Cooper, Varrick (1982) The development and evaluation of a unit of high school English dealing with Newfoundland dialect and standard English. Masters thesis, Memorial University of Newfoundland.
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The purpose of this internship was to develop and evaluate a unit of curriculum and instruction for senior high school English students in Newfoundland. -- The unit, entitled Two Varieties of English, analyzes the vocabulary, pronunciation and grammar of both Newfoundland dialect and standard English and the way each has developed. Objective 1 of the unit, therefore, was to give the students who studied the unit, a Grade Eleven English class at Coaker Academy, New World Island, an understanding of the history and structure of Newfoundland dialect and standard English. The degree to which this objective was attained was determined by the administering of a post-unit quiz. -- Two Varieties of English also deals with both popular and learned attitudes to Newfoundland dialect and standard English. The unit agrees with the linguists who have studied the two varieties of English that Newfoundland dialect is a legitimate, effective means of communication for certain purposes, audiences, and settings. At the same time, it recognizes the necessary role that standard English has as the accepted uniform means of communication in the larger community of divergent linguistic practice where dialectal variations would impede communication. It acknowledges the barriers to economic and social advancement that are erected if one fails to use standard English in certain kinds of communication situations. The unit advises that it is neither necessary to accept these barriers nor to reject the language of one's family, friends, and community. The unit proposes as the solution to this dilemma bidialectalism, the use of Newfoundland dialect or standard English depending on which is more suitable for a particular communication situation. -- Objective 2 of the unit, therefore, was to promote rational attitudes toward Newfoundland dialect and standard English. The degree to which this objective was achieved was determined by comparing the results of a pre-test and post-test of students’ attitudes to Newfoundland dialect and standard English. The same Likert-type instrument was used for both the pre-test and post-test. It consisted of twenty-five statements each of which expressed an opinion about Newfoundland dialect or standard English or both. -- Data as generated would appear to support the following conclusions: -- 1. Objective 1 was achieved to a high degree. -- 2. Objective 2 was achieved to a fairly high degree.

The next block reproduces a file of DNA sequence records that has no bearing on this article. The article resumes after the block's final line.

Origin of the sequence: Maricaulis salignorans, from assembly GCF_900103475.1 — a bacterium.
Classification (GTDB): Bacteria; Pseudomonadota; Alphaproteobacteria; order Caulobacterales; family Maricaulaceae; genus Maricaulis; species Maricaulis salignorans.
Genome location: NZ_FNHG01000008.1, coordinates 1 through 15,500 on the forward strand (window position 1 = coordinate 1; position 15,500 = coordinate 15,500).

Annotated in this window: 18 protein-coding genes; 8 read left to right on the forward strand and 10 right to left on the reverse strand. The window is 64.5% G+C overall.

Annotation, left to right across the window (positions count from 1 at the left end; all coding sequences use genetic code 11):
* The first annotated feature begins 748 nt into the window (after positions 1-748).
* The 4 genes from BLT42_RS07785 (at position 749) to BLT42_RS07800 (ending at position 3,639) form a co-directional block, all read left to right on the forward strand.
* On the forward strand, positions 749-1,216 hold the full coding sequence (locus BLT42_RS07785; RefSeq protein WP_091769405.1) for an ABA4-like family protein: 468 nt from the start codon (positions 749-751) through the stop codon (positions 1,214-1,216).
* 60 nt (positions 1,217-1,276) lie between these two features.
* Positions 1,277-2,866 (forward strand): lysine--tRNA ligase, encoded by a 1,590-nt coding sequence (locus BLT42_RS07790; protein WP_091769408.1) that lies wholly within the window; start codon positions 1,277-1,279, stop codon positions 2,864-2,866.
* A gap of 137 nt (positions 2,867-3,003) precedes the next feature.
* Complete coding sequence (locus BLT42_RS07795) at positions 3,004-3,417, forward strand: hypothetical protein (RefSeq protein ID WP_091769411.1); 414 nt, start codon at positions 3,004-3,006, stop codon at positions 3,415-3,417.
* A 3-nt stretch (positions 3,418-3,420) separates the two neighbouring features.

|Item Type:||Thesis (Masters)|
|Additional Information:||Bibliography: leaves -114. -- QEII has photocopy.|
|Department(s):||Education, Faculty of|
|Geographic Location:||Canada--Newfoundland and Labrador|
|Library of Congress Subject Heading:||English language--Dialects--Newfoundland and Labrador; Canadianisms; English language--Dialects--Study and teaching (Secondary)|
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